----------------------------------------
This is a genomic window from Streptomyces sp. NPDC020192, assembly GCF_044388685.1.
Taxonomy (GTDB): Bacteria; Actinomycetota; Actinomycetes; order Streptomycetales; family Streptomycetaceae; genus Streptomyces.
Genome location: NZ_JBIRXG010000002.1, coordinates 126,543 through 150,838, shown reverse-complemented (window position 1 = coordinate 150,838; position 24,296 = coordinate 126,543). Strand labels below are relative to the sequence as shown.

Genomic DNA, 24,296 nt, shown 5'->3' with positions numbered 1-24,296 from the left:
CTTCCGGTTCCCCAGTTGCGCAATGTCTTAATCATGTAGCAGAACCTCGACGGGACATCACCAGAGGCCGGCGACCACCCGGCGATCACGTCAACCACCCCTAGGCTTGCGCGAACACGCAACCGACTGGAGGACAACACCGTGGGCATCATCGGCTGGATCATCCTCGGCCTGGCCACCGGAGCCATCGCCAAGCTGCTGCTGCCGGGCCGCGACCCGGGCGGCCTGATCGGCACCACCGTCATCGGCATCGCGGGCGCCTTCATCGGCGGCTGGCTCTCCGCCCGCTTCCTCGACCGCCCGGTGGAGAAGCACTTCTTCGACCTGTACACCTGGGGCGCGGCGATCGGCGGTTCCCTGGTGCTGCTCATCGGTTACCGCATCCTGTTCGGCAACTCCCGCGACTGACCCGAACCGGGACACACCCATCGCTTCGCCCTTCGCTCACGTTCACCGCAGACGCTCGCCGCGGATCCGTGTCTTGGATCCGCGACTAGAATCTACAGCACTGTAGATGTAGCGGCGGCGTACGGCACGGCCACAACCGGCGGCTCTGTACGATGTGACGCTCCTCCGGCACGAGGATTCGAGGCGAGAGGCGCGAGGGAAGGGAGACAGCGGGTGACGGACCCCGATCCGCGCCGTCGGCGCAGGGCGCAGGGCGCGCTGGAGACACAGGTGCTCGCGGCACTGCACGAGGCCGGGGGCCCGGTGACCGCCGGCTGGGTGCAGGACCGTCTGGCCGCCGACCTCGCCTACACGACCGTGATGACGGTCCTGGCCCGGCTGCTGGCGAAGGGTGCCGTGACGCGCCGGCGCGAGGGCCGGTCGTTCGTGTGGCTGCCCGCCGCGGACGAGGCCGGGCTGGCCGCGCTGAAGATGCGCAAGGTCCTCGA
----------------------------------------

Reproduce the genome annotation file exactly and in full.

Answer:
This is a genomic window from Streptomyces sp. NPDC020192, assembly GCF_044388685.1.
Taxonomy (GTDB): Bacteria; Actinomycetota; Actinomycetes; order Streptomycetales; family Streptomycetaceae; genus Streptomyces.
Genome location: NZ_JBIRXG010000002.1, coordinates 126,543 through 150,838, shown reverse-complemented (window position 1 = coordinate 150,838; position 24,296 = coordinate 126,543). Strand labels below are relative to the sequence as shown.

Genomic DNA, 24,296 nt, shown 5'->3' with positions numbered 1-24,296 from the left:
CTTCCGGTTCCCCAGTTGCGCAATGTCTTAATCATGTAGCAGAACCTCGACGGGACATCACCAGAGGCCGGCGACCACCCGGCGATCACGTCAACCACCCCTAGGCTTGCGCGAACACGCAACCGACTGGAGGACAACACCGTGGGCATCATCGGCTGGATCATCCTCGGCCTGGCCACCGGAGCCATCGCCAAGCTGCTGCTGCCGGGCCGCGACCCGGGCGGCCTGATCGGCACCACCGTCATCGGCATCGCGGGCGCCTTCATCGGCGGCTGGCTCTCCGCCCGCTTCCTCGACCGCCCGGTGGAGAAGCACTTCTTCGACCTGTACACCTGGGGCGCGGCGATCGGCGGTTCCCTGGTGCTGCTCATCGGTTACCGCATCCTGTTCGGCAACTCCCGCGACTGACCCGAACCGGGACACACCCATCGCTTCGCCCTTCGCTCACGTTCACCGCAGACGCTCGCCGCGGATCCGTGTCTTGGATCCGCGACTAGAATCTACAGCACTGTAGATGTAGCGGCGGCGTACGGCACGGCCACAACCGGCGGCTCTGTACGATGTGACGCTCCTCCGGCACGAGGATTCGAGGCGAGAGGCGCGAGGGAAGGGAGACAGCGGGTGACGGACCCCGATCCGCGCCGTCGGCGCAGGGCGCAGGGCGCGCTGGAGACACAGGTGCTCGCGGCACTGCACGAGGCCGGGGGCCCGGTGACCGCCGGCTGGGTGCAGGACCGTCTGGCCGCCGACCTCGCCTACACGACCGTGATGACGGTCCTGGCCCGGCTGCTGGCGAAGGGTGCCGTGACGCGCCGGCGCGAGGGCCGGTCGTTCGTGTGGCTGCCCGCCGCGGACGAGGCCGGGCTGGCCGCGCTGAAGATGCGCAAGGTCCTCGA